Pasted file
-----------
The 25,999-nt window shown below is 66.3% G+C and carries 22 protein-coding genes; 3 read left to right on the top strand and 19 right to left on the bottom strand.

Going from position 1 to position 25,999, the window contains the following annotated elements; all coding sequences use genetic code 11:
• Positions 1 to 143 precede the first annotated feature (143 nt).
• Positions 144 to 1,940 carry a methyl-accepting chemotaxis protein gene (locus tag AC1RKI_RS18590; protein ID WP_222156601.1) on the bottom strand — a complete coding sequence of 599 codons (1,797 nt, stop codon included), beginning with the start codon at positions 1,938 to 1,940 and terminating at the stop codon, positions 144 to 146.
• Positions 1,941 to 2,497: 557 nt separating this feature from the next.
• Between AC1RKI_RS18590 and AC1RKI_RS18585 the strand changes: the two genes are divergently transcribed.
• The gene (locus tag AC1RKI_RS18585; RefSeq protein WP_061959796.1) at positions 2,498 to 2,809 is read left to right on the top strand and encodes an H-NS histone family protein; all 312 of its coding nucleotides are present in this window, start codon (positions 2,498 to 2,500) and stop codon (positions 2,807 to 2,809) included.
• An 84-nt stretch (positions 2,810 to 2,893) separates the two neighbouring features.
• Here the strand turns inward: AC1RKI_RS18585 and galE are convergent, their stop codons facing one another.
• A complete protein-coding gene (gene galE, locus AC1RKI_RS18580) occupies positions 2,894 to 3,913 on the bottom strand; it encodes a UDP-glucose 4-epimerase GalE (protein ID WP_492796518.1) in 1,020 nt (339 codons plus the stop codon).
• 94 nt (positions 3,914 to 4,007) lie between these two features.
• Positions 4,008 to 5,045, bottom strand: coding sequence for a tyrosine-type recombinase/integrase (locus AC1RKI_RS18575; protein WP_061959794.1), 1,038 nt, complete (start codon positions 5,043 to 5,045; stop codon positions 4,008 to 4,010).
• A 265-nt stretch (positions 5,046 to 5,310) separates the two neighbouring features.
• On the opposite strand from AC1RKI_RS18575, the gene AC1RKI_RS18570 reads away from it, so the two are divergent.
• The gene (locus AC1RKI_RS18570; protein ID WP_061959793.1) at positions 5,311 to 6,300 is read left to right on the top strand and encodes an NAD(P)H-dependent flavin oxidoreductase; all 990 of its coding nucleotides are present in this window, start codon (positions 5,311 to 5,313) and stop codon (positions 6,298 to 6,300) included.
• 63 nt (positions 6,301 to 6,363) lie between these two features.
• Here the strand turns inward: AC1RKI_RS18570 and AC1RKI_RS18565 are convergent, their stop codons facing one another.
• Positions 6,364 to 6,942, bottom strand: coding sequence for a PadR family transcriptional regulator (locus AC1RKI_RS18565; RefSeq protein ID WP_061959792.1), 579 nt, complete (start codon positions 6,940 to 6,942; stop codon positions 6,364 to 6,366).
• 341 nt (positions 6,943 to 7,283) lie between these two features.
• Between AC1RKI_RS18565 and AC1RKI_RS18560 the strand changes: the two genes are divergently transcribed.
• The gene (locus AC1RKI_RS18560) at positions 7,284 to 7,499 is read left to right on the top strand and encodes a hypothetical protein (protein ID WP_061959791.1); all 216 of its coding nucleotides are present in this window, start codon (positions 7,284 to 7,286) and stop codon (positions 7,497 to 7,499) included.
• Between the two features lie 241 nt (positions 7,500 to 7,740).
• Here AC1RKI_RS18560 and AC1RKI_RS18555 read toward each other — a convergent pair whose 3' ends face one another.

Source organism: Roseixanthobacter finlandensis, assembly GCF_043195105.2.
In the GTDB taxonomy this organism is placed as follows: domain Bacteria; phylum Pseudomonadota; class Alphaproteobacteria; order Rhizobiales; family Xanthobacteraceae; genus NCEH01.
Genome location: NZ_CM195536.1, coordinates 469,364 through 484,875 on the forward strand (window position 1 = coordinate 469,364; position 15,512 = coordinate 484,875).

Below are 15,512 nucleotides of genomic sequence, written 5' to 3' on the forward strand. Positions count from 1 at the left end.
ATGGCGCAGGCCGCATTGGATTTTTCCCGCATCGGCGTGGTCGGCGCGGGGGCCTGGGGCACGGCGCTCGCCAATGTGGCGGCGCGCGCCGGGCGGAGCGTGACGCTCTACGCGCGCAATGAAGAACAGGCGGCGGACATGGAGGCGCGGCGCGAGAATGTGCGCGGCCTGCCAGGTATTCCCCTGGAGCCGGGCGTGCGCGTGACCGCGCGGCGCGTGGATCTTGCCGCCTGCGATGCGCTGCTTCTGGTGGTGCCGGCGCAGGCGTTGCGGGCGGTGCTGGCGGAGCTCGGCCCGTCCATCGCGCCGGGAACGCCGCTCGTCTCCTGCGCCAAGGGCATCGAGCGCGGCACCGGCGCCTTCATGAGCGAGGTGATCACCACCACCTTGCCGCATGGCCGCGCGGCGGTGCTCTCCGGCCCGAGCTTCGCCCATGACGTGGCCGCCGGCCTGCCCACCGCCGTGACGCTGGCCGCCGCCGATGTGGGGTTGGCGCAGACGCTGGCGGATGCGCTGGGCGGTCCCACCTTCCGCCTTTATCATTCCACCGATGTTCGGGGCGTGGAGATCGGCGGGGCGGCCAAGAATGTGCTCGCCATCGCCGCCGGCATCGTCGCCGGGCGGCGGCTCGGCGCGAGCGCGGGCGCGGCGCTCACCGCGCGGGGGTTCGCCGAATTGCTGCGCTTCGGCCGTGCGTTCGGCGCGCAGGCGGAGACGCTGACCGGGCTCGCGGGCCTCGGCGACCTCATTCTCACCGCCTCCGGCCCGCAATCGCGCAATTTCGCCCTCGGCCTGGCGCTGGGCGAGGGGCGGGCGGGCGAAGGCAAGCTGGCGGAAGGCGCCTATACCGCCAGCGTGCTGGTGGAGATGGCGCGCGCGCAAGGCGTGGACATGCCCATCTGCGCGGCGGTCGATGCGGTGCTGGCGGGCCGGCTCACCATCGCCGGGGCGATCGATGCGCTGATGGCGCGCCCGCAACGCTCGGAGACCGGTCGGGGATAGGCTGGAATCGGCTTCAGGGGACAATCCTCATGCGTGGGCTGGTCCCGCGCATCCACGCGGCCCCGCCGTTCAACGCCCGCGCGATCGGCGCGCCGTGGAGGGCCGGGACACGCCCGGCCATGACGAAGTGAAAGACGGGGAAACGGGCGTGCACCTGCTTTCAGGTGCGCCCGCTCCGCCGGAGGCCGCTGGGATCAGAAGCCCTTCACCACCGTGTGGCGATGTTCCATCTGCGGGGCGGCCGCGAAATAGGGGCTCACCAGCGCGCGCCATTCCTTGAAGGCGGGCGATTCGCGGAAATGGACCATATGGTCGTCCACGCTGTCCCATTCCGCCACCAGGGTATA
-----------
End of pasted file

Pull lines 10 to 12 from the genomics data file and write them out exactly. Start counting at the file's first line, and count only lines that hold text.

• A complete protein-coding gene (gene galE, locus AC1RKI_RS18580) occupies positions 2,894 to 3,913 on the bottom strand; it encodes a UDP-glucose 4-epimerase GalE (protein ID WP_492796518.1) in 1,020 nt (339 codons plus the stop codon).
• 94 nt (positions 3,914 to 4,007) lie between these two features.
• Positions 4,008 to 5,045, bottom strand: coding sequence for a tyrosine-type recombinase/integrase (locus AC1RKI_RS18575; protein WP_061959794.1), 1,038 nt, complete (start codon positions 5,043 to 5,045; stop codon positions 4,008 to 4,010).